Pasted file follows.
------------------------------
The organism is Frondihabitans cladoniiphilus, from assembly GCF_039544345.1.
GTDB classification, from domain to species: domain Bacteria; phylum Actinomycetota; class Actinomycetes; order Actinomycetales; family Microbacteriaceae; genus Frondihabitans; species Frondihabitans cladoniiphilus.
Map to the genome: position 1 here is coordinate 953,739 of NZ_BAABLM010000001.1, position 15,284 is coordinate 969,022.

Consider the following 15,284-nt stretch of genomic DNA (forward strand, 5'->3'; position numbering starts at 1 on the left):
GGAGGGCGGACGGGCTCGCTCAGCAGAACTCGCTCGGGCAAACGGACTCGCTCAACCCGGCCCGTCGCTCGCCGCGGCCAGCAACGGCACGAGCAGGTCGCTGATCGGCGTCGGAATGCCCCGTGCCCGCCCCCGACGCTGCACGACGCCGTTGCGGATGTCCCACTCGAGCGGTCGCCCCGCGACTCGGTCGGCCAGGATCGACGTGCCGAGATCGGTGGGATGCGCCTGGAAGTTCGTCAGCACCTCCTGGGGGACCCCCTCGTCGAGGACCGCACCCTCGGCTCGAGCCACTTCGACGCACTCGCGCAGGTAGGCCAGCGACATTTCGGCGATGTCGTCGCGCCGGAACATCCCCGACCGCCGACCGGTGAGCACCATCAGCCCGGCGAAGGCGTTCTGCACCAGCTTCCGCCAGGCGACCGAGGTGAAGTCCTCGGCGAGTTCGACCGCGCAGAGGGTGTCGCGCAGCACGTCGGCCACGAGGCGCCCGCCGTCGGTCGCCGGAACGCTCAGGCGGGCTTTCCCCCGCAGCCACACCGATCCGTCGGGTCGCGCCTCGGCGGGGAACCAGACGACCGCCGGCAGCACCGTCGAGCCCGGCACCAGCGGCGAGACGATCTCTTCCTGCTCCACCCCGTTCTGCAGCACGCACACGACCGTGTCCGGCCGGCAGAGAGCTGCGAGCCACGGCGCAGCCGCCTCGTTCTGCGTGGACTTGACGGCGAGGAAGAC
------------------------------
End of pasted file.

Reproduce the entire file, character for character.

The organism is Frondihabitans cladoniiphilus, from assembly GCF_039544345.1.
GTDB classification, from domain to species: domain Bacteria; phylum Actinomycetota; class Actinomycetes; order Actinomycetales; family Microbacteriaceae; genus Frondihabitans; species Frondihabitans cladoniiphilus.
Map to the genome: position 1 here is coordinate 953,739 of NZ_BAABLM010000001.1, position 15,284 is coordinate 969,022.

Consider the following 15,284-nt stretch of genomic DNA (forward strand, 5'->3'; position numbering starts at 1 on the left):
GGAGGGCGGACGGGCTCGCTCAGCAGAACTCGCTCGGGCAAACGGACTCGCTCAACCCGGCCCGTCGCTCGCCGCGGCCAGCAACGGCACGAGCAGGTCGCTGATCGGCGTCGGAATGCCCCGTGCCCGCCCCCGACGCTGCACGACGCCGTTGCGGATGTCCCACTCGAGCGGTCGCCCCGCGACTCGGTCGGCCAGGATCGACGTGCCGAGATCGGTGGGATGCGCCTGGAAGTTCGTCAGCACCTCCTGGGGGACCCCCTCGTCGAGGACCGCACCCTCGGCTCGAGCCACTTCGACGCACTCGCGCAGGTAGGCCAGCGACATTTCGGCGATGTCGTCGCGCCGGAACATCCCCGACCGCCGACCGGTGAGCACCATCAGCCCGGCGAAGGCGTTCTGCACCAGCTTCCGCCAGGCGACCGAGGTGAAGTCCTCGGCGAGTTCGACCGCGCAGAGGGTGTCGCGCAGCACGTCGGCCACGAGGCGCCCGCCGTCGGTCGCCGGAACGCTCAGGCGGGCTTTCCCCCGCAGCCACACCGATCCGTCGGGTCGCGCCTCGGCGGGGAACCAGACGACCGCCGGCAGCACCGTCGAGCCCGGCACCAGCGGCGAGACGATCTCTTCCTGCTCCACCCCGTTCTGCAGCACGCACACGACCGTGTCCGGCCGGCAGAGAGCTGCGAGCCACGGCGCAGCCGCCTCGTTCTGCGTGGACTTGACGGCGAGGAAGAC